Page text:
This article appeared in the November issue of CUFI-UK’s TORCH magazine. Click here to subscribe for free

Edmund Allenby was one of Britain’s leading Generals in World War I earning himself a knighthood for his efforts on the Western Front. Allenby’s most famous victories, however, took place in the Holy Land.

During the latter part of the First World War, General Allenby was sent to head up the British expedition in Egypt. At first he saw it as a demotion from his success against Germany. Upon arriving in the Middle East, however, his opinion quickly changed and he realised the move was in fact inspired.

British Prime Minister Lloyd George asked General Allenby “to take Jerusalem as a Christmas present for the nation.” Allenby set about that task and, being raised with a strong Christian faith, saw the significance of his efforts. Whilst his mission was defeating the Turks, his conscience told him he had to do so without damaging the holy city of Jerusalem.

Allenby’s men were inspired as they pushed towards Jerusalem, overwhelming the Turks. Other forces joined under his ranks, including soldiers from Australia, Canada and South Africa. The decisiveness of Allenby’s victories scared the Turks into retreat, which brings us on to a rather comical story about Jerusalem’s liberation.

It was the evening of 8 November 1917, and a small regiment of the British army had set up camp near Jerusalem. They were the closest military unit to Jerusalem, and unbeknown to them, the Turks were retreating from the city.

The following morning officers in the camp heard a cockerel crowing from a nearby village so they sent their cook into the thick morning fog to find some eggs for breakfast.

The cook was Private Murch, who was described as “a miserable specimen”. His clothes were “covered with grease and filth”, he wore a misshapen helmet that was “at least one size too small”, and his shoes were so worn that his “very big red toe” stuck out of one of them.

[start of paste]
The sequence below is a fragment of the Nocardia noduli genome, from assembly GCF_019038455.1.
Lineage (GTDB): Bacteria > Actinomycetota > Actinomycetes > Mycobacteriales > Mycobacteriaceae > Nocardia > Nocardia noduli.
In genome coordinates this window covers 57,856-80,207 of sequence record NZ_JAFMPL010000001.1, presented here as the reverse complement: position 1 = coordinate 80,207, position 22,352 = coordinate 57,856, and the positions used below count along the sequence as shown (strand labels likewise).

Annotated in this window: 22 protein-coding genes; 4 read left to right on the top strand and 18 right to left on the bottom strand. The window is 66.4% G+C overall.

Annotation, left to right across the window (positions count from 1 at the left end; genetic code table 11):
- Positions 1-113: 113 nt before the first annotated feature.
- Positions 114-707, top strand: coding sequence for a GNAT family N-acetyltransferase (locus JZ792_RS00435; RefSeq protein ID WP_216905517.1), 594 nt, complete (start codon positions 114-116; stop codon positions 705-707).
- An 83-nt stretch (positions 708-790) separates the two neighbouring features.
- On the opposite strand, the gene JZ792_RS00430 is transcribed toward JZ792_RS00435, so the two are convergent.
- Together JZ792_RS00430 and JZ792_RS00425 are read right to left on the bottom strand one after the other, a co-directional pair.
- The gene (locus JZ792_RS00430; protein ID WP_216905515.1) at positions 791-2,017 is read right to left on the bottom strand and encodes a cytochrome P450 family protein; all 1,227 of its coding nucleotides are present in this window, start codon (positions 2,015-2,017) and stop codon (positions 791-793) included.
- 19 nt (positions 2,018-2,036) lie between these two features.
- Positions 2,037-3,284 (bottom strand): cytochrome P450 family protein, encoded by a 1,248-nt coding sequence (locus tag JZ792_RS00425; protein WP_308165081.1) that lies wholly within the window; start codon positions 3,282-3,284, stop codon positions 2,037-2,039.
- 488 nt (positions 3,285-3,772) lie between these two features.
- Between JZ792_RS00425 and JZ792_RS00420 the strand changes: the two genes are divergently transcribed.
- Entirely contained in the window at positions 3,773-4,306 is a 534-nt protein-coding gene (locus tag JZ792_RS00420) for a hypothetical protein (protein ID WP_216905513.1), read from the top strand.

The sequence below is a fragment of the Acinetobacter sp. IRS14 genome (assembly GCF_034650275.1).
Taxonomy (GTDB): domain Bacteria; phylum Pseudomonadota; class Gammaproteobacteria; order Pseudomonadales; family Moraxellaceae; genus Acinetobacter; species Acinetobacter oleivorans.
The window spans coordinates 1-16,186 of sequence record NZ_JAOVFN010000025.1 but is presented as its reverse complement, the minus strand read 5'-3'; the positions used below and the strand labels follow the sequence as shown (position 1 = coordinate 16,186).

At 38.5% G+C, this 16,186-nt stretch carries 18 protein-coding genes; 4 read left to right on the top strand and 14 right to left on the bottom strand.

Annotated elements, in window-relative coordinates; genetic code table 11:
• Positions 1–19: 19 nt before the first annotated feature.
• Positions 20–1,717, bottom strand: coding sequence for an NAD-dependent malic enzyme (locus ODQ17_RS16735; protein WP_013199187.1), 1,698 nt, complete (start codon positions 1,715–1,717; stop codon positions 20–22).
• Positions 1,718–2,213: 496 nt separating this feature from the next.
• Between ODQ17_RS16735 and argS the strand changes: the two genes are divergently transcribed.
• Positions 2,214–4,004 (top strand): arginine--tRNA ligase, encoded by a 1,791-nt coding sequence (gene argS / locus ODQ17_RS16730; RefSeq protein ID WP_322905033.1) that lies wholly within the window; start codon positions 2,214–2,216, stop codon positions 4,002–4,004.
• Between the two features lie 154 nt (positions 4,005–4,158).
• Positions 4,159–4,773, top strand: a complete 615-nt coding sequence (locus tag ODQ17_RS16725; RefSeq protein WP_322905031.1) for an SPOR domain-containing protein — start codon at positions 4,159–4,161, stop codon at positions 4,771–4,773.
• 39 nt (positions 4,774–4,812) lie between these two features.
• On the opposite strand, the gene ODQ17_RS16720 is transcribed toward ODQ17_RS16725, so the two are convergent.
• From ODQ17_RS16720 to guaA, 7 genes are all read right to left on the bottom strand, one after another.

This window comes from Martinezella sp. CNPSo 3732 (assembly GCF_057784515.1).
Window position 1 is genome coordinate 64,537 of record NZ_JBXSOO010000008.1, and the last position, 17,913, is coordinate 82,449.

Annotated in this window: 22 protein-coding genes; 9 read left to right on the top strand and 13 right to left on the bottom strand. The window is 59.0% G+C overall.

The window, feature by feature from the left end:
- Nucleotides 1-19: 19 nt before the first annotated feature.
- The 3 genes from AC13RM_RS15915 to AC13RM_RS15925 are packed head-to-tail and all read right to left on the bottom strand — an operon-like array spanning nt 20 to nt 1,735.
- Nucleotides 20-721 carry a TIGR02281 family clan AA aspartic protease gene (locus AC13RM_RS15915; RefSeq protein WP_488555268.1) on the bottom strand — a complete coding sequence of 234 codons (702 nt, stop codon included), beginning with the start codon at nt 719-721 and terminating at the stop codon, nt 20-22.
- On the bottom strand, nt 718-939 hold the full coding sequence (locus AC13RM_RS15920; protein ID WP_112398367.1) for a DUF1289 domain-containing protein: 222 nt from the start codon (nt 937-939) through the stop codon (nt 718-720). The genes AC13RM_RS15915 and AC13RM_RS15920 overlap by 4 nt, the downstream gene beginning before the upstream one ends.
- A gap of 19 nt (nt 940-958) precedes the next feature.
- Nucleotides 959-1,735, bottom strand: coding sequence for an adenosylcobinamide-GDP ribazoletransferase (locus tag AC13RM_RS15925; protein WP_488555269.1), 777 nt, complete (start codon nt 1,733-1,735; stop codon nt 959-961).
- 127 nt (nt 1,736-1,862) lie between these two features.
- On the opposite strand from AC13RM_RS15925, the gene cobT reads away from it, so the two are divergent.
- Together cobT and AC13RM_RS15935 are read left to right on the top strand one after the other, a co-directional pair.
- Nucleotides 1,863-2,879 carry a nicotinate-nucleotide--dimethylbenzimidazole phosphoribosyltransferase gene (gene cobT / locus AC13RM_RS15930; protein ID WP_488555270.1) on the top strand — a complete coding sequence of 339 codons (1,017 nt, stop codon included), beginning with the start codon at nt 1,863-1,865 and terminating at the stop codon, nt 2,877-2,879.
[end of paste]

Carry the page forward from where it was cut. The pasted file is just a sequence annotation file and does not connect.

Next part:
Murch got lost, and after wandering through the “wilderness”, climbing up and down rocky hills and having repeatedly stubbed his exposed big toe, the private decided to rest for a few moments on a large rock at the edge of a road. As he sat there puffing on a cigarette his eye caught sight of something unusual. Away in the distance a group of people were carrying white banners on long poles making their way towards him.

Before he knew it men, women and children had gathered all around him in what he described as “wild excitement”. They were clapping, cheering and shaking his hand.

Suddenly, however, the noise quietened down as a carriage drew up to him. A finely dressed man stepped out and greeted him.

“You are a British soldier, are not you?” he asked in broken English.

“I should say so,” replied Private Murch in a rich cockney accent.

“Where is General Allah Nebi?” enquired the man, presumably meaning General Allenby. “I want to surrender the city please. ‘Ere are ze keys; it is yours!” said the stranger, producing a large bunch of keys.

“I don’t want yer city. I want some heggs for my officers!” yelled the cook in disgust.

When Murch returned to camp, hot and out of breath, his officers demanded to know what he had been doing for the last four hours.

As Murch described his run in with the bunch of lunatics who tried to give him keys, it dawned on the officers that “one of the greatest events in the history of the world” had just taken place.

When Murch came to the end of his story, the colonel turned to those gathered and said quietly, “Gentlemen, Jerusalem has fallen”.